Energy crisis adds to the COP26 headwinds
The energy crisis roiling global markets is adding a wild card to an already unfavorable geopolitical deck of cards that will be handed to world leaders at the UN Climate Summit in Glasgow, which starts at the end of the month.
Why it matters: For the Paris temperature targets to be kept even remotely viable, studies show countries must make sharp cuts in greenhouse gas emissions by 2030, and move toward net-zero emissions by midcentury at the latest, or risk far more severe climate impacts.
Driving the news: The energy crisis has featured gasoline shortages in the U.K., a seven-year high in oil prices, and record-high prices for natural gas in Europe as part of a series of connections pushing prices up before the winter chill sets in.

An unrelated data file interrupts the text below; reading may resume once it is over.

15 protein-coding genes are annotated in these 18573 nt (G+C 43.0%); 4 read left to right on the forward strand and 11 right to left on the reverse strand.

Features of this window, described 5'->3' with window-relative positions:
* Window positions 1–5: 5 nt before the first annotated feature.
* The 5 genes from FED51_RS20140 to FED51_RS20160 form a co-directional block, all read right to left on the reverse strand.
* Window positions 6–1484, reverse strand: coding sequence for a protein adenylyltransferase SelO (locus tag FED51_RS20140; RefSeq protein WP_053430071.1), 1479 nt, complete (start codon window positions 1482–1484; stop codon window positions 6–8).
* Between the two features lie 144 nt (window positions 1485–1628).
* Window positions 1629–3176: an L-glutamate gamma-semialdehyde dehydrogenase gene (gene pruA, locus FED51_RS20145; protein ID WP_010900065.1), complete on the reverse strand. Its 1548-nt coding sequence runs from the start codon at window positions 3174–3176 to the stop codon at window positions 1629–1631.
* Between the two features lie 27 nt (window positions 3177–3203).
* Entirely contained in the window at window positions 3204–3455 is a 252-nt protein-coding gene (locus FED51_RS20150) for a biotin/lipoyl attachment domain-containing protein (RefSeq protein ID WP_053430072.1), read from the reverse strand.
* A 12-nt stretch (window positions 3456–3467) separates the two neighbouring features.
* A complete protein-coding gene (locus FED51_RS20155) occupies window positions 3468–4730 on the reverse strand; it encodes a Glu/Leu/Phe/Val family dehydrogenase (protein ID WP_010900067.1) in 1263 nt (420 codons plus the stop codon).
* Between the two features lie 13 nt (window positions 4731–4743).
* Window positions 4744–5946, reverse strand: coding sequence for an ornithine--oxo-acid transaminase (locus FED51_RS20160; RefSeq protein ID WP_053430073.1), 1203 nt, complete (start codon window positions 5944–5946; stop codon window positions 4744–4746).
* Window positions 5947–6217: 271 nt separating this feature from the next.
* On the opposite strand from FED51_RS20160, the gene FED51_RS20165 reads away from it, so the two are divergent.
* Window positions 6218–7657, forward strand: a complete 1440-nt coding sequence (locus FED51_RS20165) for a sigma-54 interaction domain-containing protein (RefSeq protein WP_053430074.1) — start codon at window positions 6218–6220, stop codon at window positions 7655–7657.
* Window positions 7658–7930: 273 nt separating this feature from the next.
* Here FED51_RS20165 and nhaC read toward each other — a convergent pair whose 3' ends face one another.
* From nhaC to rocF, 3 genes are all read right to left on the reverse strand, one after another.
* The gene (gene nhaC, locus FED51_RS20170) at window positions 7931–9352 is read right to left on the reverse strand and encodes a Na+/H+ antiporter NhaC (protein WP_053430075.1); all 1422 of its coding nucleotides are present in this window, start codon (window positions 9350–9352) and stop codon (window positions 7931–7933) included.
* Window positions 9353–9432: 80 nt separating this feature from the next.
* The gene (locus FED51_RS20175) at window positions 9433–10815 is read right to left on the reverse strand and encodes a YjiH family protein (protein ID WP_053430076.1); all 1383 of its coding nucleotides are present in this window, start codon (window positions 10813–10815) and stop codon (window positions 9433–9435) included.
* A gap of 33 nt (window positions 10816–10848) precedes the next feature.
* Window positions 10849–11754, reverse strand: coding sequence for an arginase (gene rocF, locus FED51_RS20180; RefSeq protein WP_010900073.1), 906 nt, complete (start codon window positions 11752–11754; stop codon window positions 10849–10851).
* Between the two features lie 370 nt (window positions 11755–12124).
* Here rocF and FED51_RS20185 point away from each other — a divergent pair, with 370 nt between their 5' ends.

The intrigue: The big question right now is what policymakers will do in response to the energy crunch, and how that will affect COP26.
- "It's really clear that the prices to the consumer are a major concern," Jeff Berman, director of energy transition analysis at Rapidan Energy Group, told Axios.
- Berman says the summit could see dueling priorities playing out, with some countries seeking to speed up the energy transition, citing the energy crunch and rising prices as a reason, while others see what's going on now as justification to go slower.
What we're watching: Perhaps the biggest unknown is China.
- Tense relations between the world's top emitter and the second-largest carbon polluter, the U.S., already stood in the way of a major breakthrough in Glasgow.
- How China's energy shortages (mostly coal) alter their negotiating stance coming into Glasgow could make or break the summit.